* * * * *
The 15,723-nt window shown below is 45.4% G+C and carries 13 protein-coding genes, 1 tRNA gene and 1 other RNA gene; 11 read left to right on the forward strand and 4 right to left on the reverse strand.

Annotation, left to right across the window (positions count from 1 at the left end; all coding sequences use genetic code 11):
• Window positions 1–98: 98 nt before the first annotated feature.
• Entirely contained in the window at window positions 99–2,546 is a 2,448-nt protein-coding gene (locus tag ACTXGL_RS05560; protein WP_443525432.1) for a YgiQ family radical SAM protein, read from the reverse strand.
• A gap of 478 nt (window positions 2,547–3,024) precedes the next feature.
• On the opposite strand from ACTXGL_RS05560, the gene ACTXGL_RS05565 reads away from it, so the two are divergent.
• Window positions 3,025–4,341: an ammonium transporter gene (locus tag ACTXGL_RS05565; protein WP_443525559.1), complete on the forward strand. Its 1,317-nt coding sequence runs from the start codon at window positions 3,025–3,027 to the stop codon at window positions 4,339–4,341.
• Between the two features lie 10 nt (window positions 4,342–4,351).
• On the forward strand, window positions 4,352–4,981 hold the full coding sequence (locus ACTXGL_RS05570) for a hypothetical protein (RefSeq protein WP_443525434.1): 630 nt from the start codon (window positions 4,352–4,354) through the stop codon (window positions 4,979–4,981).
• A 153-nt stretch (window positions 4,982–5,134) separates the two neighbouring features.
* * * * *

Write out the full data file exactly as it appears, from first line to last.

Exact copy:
The 15,723-nt window shown below is 45.4% G+C and carries 13 protein-coding genes, 1 tRNA gene and 1 other RNA gene; 11 read left to right on the forward strand and 4 right to left on the reverse strand.

Annotation, left to right across the window (positions count from 1 at the left end; all coding sequences use genetic code 11):
• Window positions 1–98: 98 nt before the first annotated feature.
• Entirely contained in the window at window positions 99–2,546 is a 2,448-nt protein-coding gene (locus tag ACTXGL_RS05560; protein WP_443525432.1) for a YgiQ family radical SAM protein, read from the reverse strand.
• A gap of 478 nt (window positions 2,547–3,024) precedes the next feature.
• On the opposite strand from ACTXGL_RS05560, the gene ACTXGL_RS05565 reads away from it, so the two are divergent.
• Window positions 3,025–4,341: an ammonium transporter gene (locus tag ACTXGL_RS05565; protein WP_443525559.1), complete on the forward strand. Its 1,317-nt coding sequence runs from the start codon at window positions 3,025–3,027 to the stop codon at window positions 4,339–4,341.
• Between the two features lie 10 nt (window positions 4,342–4,351).
• On the forward strand, window positions 4,352–4,981 hold the full coding sequence (locus ACTXGL_RS05570) for a hypothetical protein (RefSeq protein WP_443525434.1): 630 nt from the start codon (window positions 4,352–4,354) through the stop codon (window positions 4,979–4,981).
• A 153-nt stretch (window positions 4,982–5,134) separates the two neighbouring features.